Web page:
Dr Thanathip, jogging and running have become quite popular in Thailand, with many running events and mini-marathons organised. Could we begin seeing more over-exercise?

Running is an aerobic exercise good for your heart, but regular runners should have a wearable gadget to measure heartbeat and other indicators to ensure a healthy session.

The rule of thumb is that maximum heart rate should be 220 minus your age. If you are 50, the max rate is 170, and you should achieve about 80 per cent of this rate during aerobic exercise. Anything higher is considered a hard-core endurance exercise while a lower range is mainly for fat burn, not for the cardio purpose.

Aerobic exercise is essential and you should do it on a regular basis, say, 3-4 times a week. If you stop, the effects will decrease in two weeks.

So we should consider our age and monitor heart rate through wearable gadgets or calculate the perfect rate by yourself. You have to pay a little for your health. Moreover, you have to work out regularly and monitor the heart rate as an indication for proper exercise level.

In terms of calories, you should burn at least 1,500 per week, or 400 calories per session if you exercise four times a week. You can burn around 400 if you run for nearly an hour.

I work on a running machine and lose 300 calories in around 30 minutes.

That means your body is fit.

However, it quite hard works out for me. If I do running outdoor, I have to adapt to the current condition. But the main subject is proper exercise.

What is your advice for avoiding overuse injuries?

Basically, you calculate the suitable duration and intensity of the exercise based on age and other factors. Sometimes you may want to achieve higher performance, but make sure you’re not going too fast or overdoing it. That’s a future topic – what to do if injured.

Dr Thanathip, can you say more about the sedentary lifestyle?

There are two major groups among the so-called Gen Y and Gen Z populations. The first are physically inactive and generally overweight or even obese. They prefer an easy-going lifestyle, eating and spending hours on digital devices. If they do exercise, it might be not enough. The others are quite strict in their diet, eating lots of veggies and low-fat foods.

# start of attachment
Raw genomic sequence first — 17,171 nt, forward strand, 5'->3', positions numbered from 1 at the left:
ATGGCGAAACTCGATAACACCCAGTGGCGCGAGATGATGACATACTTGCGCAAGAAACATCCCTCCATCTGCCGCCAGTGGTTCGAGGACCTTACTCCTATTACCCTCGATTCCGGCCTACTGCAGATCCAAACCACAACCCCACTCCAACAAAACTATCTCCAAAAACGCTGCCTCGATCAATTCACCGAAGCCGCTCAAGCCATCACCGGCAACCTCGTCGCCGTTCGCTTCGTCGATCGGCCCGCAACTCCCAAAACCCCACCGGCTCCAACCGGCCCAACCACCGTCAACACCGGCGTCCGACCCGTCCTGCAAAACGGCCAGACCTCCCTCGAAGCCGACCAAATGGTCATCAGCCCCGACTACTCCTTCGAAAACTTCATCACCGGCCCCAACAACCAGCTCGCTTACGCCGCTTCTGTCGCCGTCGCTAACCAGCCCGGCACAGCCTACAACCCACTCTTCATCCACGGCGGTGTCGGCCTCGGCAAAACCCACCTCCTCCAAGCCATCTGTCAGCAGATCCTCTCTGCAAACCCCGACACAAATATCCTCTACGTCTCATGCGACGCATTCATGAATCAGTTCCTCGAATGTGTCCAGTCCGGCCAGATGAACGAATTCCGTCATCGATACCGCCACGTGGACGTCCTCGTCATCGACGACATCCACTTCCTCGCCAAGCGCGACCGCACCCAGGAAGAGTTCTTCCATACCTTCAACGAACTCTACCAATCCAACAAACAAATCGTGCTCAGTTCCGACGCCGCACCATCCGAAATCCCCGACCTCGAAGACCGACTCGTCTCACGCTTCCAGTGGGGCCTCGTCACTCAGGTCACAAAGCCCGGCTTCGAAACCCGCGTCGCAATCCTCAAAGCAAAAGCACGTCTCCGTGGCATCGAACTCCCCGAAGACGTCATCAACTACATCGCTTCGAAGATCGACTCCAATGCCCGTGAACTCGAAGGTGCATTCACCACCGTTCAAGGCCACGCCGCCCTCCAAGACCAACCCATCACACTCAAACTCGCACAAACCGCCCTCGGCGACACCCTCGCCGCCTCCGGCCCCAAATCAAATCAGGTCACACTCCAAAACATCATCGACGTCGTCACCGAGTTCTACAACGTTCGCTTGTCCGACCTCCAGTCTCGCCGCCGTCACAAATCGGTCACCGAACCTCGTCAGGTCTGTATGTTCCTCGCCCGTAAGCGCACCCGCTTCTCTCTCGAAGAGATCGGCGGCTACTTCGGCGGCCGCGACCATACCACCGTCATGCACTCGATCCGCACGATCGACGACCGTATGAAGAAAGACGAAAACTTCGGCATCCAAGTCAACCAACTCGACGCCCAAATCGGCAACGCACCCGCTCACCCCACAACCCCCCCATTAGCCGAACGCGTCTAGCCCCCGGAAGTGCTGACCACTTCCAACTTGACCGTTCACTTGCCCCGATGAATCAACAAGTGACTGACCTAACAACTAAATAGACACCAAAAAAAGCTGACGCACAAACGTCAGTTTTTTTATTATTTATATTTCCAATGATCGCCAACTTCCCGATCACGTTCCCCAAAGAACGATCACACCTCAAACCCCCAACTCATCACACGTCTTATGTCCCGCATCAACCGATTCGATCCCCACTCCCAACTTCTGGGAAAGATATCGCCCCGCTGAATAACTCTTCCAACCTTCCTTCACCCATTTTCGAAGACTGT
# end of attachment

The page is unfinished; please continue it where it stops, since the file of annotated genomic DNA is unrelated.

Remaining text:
Can you give advice on increasing motivation?

The first group might lack incentive to work out regularly. The most important factor is probably social. If you’re surrounded by friends who don’t exercise and enjoy eating, you’re not going to be motivated to do otherwise. Maybe you need a new environment.

Dr Surasak, what if someone isn’t motivated to exercise?

Some people need the inspiration to live longer for their loved ones, so this could be a powerful incentive for regular workouts. Some adults wish to stay healthy so they can take care of their parents in old age, while others want to exercise so that they live long enough to see their kids reach adulthood. Self-motivation is key to sustained regular exercise and helps people stick to it when they lose the will.

Many people can’t sustain their exercise habit even after they’ve spent money on equipment at home. After a brief period, the machine goes unused.

When I finished medical school at age 25, I weighed 82 kilograms. Twenty years later I was 93kg – 10kg overweight – even though I ran 2.5 kilometres every other day. It’s a challenge to keep the weight down.

Eight years ago, an in-law introduced me to biking and I spent Bt20,000 on a new bike. In the first month I did 2,000km every morning and evening and lost 7kg, the first time since med school my weight dropped. That was a big inspiration for me and I returned to running again. Today I weigh 84kg and can easily maintain it.

In short, inspiration and self-motivation are key to sustainable physical workouts.